Just as the book was about to be published in September of that year, McDormand slipped out of a Toronto Film Festival press junket for Three Billboards, for which she would later earn her second best actress Oscar, for a screening of Zhao's contemporary Western The Rider. "She called me immediately and said she thought she might have just seen a movie by a director that we should strongly consider for our movie," Spears recalls.

Zhao, 38, a Beijing-born, London-educated filmmaker, had been itching to make a road movie set in the American West, but says, "I wasn't familiar with what the road meant to people of Fern's generation, and that took on a whole different meaning. A whole way of life was disappearing for that generation, and that intrigued me."

Once Zhao signed on, she began working on a script. Or, more aptly put, a non-script. "I don't really ever feel like I had an artifact that was a script," says McDormand. "We had scenes that were written, but it was much more of a blueprint, I think, for Chloé than it was a script per se. Not a script like a traditional script." Working with nonactors, she explains, "I was always trying to be like, 'Oh, maybe I can help. Maybe I can say something and help them talk.' And what Chloé really needed me [to do] was just to be quiet and be there and be a part of the architecture of the scene."

Weather dictated how the shoot was planned, considering the extremes in the American West. The first scene took place in Badlands National Park. Zhao insisted on South Dakota as the first stop, given her preference for the September light there, having shot Songs My Brothers Taught Me and The Rider in the state during that month ­— both with Nomadland cinematographer Joshua James Richards at her side.

While the badlands offered a familiar backdrop for Richards, the Arizona wasteland tested his sanity. "The smooth desert was a challenge over a period of time," says the British cinematographer. "Staying at a Best Western Hotel every night, you know, with a gas station next door and trying not to drink yourself to sleep."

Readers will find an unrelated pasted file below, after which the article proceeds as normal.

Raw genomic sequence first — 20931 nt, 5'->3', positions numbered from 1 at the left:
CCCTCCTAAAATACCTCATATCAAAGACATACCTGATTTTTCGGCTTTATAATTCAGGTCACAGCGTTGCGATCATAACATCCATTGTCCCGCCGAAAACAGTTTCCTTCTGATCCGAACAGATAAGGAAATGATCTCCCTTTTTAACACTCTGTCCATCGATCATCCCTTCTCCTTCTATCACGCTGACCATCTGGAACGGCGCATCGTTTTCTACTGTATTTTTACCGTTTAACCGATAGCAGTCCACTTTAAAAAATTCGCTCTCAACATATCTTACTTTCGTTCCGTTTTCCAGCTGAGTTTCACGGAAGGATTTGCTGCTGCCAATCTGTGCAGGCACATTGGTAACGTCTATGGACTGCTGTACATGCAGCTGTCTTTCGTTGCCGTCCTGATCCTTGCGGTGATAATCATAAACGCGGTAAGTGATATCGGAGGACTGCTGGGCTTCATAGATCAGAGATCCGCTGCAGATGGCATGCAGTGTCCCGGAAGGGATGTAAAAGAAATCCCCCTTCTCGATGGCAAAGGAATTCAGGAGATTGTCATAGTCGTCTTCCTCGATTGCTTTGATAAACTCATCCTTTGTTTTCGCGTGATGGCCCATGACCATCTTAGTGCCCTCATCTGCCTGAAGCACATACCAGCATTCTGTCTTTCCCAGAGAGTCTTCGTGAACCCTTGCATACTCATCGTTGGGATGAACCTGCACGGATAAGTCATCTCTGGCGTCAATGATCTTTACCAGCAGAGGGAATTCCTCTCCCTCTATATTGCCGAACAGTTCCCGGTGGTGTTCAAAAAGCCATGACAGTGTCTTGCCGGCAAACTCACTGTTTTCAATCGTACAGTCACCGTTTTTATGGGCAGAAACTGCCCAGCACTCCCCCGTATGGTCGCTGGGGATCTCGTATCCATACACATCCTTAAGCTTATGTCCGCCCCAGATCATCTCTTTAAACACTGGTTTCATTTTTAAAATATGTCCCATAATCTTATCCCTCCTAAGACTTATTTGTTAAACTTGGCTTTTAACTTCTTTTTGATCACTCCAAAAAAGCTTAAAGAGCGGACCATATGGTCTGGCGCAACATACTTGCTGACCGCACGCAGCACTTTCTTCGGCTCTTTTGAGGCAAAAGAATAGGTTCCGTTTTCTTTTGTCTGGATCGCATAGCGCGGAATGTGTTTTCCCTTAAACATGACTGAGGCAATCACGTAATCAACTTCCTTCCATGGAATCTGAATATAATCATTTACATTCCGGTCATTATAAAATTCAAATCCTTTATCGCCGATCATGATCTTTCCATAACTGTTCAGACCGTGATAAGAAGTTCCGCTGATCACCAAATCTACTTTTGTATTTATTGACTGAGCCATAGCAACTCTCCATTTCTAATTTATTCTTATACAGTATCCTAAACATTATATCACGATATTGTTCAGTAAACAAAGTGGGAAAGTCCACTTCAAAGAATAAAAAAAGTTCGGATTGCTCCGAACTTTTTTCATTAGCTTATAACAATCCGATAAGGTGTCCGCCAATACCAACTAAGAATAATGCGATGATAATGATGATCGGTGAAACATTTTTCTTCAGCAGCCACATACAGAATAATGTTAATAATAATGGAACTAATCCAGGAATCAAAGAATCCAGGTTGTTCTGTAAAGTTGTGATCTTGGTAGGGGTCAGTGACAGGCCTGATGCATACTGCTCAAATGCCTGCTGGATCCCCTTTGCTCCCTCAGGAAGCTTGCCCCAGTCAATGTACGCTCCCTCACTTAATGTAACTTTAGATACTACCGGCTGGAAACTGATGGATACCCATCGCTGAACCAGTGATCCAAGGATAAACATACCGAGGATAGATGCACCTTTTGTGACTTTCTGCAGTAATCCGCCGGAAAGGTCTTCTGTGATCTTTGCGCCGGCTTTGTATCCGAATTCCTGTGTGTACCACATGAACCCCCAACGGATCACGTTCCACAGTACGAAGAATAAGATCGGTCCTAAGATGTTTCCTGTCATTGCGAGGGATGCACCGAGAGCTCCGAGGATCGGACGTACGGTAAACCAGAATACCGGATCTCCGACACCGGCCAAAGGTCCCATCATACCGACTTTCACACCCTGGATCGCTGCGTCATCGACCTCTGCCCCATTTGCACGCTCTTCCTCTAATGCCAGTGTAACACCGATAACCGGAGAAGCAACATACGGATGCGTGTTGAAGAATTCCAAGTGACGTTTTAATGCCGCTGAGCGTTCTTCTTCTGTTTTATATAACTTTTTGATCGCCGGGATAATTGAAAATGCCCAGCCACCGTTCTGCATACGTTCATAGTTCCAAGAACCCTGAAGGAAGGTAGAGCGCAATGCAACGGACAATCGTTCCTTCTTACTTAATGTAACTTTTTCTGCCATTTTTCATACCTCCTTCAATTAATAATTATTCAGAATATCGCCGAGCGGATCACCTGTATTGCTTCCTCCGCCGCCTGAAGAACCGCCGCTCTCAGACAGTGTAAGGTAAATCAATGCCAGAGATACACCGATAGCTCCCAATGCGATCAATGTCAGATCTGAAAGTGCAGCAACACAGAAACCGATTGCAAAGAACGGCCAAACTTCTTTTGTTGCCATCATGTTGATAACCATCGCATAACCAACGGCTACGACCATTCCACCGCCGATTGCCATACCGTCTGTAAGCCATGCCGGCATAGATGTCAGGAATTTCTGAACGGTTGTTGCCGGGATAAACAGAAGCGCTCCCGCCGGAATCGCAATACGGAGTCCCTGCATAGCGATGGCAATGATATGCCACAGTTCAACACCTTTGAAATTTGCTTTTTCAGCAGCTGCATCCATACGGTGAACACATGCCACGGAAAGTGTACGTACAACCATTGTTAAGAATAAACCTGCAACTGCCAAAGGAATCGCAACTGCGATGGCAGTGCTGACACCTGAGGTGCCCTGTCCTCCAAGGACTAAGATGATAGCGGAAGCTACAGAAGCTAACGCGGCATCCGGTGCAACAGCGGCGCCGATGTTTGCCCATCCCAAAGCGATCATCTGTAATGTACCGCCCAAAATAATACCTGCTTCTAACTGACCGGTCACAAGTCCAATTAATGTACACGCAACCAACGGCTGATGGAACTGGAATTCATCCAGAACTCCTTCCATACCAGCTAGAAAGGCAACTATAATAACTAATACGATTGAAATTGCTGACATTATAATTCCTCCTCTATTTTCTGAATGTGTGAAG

On another film, the experienced actors might have retreated to their tricked-out trailers, while the nonprofessional actors likely would have sequestered themselves, but the two groups banded together seamlessly. "Chloé created for everyone, actor and nonactor alike, a space that was based on patience, compassion and just curiosity about the lives of everyone," says Spears.

In March 2020, just as the novel coronavirus pandemic hit, Zhao began editing the film. It was a tricky proposition given that she was also in postproduction on the Marvel movie Eternals, so she alternated between the two films.

By then, Zhao was seeing her vision near completion. A relative newcomer, with just two features under her belt, she'd successfully steered it alongside McDormand, a legend and at the top of her craft, who herself sometimes ceded control of the material that she'd first championed.

"You're seeing a movable object meets unstoppable force," says Richards of the McDormand-Zhao dynamic. "As a result, it's fireworks. But it's also two human beings, two incredibly talented, powerful women, and they were both dedicated to telling this story. Watching how they were able to navigate that collaboration was really inspiring. It crossed cultural lines and it crossed generational lines."

Rebecca Keegan contributed to this report.

This story first appeared in the Feb. 17 issue of The Hollywood Reporter magazine. Click here to subscribe.